Our brains are not set in stone after we become adults, they retain their plasticity, i.e., older humans can learn new tricks. Creating changes in emotions, thoughts, behaviors and habits will happen through repetition and forming new neural pathways. I like this article on resilience. 

After I read through a bunch of psych science and medical studies, I thought, “Ok great, I can retrain my brain!” That’s very nice and good, but how do I actually go about doing that in the real world?

When I learned the brain physically changes as new neural pathways are formed, the first image that came to mind was an old road, where wagons rolled down over and over until they wore muddy ruts deep into the dirt. The only way to keep from falling into the same old ruts is to start forming new ones.

 Do something different every day. 

The fastest and most effective way of I found to detour my brain away from its old ruts was by learning and trying as many new things as I could. I began by doing seemingly insignificant, small things, and moved on to accepting every invitation when friends reached out to me, and finally seeking out different experiences on my own.

There is no “correct” amount of time that it takes to do these steps, because everyone is different, and not everyone may want or need to start small. If not, just skip it and jump to the next step.

1. Start small.

Examine each part of your day, from the time you wake up until you go to bed. Find and practice with little things that are simple and easy to do. Brush your teeth with the other hand. Towel-dry off in a different order than your usual post-shower routine. Do something totally unusual for lunch. Read a book for 10 min before bed, or meditate. Do 5 minutes of bedtime yoga.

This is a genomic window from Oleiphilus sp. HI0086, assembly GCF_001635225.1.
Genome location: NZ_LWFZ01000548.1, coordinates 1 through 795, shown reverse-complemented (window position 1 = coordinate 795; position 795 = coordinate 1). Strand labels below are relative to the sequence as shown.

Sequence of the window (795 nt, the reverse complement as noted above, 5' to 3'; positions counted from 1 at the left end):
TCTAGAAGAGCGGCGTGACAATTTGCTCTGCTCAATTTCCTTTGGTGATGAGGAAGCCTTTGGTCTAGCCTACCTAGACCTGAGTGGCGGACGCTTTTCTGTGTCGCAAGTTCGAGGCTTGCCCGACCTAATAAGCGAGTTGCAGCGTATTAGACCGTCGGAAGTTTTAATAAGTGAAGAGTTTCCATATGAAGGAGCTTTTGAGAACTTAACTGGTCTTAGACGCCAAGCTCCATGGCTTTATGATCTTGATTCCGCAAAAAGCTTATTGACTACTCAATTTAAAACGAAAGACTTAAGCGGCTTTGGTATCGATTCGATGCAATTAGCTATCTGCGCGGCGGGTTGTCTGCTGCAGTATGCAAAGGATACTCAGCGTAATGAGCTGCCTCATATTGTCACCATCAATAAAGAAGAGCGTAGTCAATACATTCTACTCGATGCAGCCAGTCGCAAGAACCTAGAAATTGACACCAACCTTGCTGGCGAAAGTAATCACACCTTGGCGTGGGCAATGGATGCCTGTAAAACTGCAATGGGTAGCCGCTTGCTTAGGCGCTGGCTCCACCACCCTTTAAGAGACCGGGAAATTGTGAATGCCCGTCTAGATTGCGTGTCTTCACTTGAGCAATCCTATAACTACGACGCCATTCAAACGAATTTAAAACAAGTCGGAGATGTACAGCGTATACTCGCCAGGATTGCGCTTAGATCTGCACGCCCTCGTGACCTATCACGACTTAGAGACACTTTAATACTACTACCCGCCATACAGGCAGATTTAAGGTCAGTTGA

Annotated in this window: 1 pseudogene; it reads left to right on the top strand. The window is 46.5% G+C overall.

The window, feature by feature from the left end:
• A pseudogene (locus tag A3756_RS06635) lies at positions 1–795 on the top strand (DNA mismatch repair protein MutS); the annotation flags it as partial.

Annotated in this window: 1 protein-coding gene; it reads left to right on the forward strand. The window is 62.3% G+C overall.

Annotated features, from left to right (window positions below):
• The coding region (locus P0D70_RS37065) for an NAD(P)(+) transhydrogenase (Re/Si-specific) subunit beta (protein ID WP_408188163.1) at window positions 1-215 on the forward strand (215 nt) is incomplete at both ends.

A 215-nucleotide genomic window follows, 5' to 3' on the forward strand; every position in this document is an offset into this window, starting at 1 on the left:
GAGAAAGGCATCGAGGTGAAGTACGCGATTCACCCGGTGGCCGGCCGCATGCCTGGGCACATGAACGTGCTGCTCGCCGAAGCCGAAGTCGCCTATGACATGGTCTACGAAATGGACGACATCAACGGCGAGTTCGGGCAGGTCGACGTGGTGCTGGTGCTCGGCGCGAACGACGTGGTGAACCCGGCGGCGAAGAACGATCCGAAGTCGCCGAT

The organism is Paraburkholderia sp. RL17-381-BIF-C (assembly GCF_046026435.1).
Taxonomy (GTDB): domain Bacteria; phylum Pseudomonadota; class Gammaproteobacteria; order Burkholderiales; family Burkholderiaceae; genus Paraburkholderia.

2. Say yes.

When new opportunities land in your lap that you normally tend to decline, do the opposite.  If your friends invite you to a party, just go. Even if you are tired, it’s raining, and you don’t feel like it. You never know what the universe might have in store. You might actually have fun, learn something new, or meet someone interesting.

3. Lead the way.

After allowing all sorts of new experiences into your life that come your way, you will begin to feel a pull in some direction. Maybe you will decide you need to join a rock climbing group, or travel to Iceland, or take classes for a new career.  Something will spark your interest, and you will realize the desire or interest is coming from you.  Once you recognize your inner voice, you only have to practice listening.

Despite the difficulties, the more new things we allow ourselves to experience in life, the more we begin to see that change is nothing to fear. Learning and trying different things helps identify old limits and external expectations you didn’t even realize were there.

Ending any long-term relationship is hard. Beyond the heartbreak, there is a deep attachment to the life we knew, and the identity we had in that connection.

Reconnecting with your real self will do even more than boosting our self-confidence and minimizing dating anxiety.  It makes it possible to live your life in the way that is right for us, and to create the life that suits our unique definition of happiness.


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Amy Cheever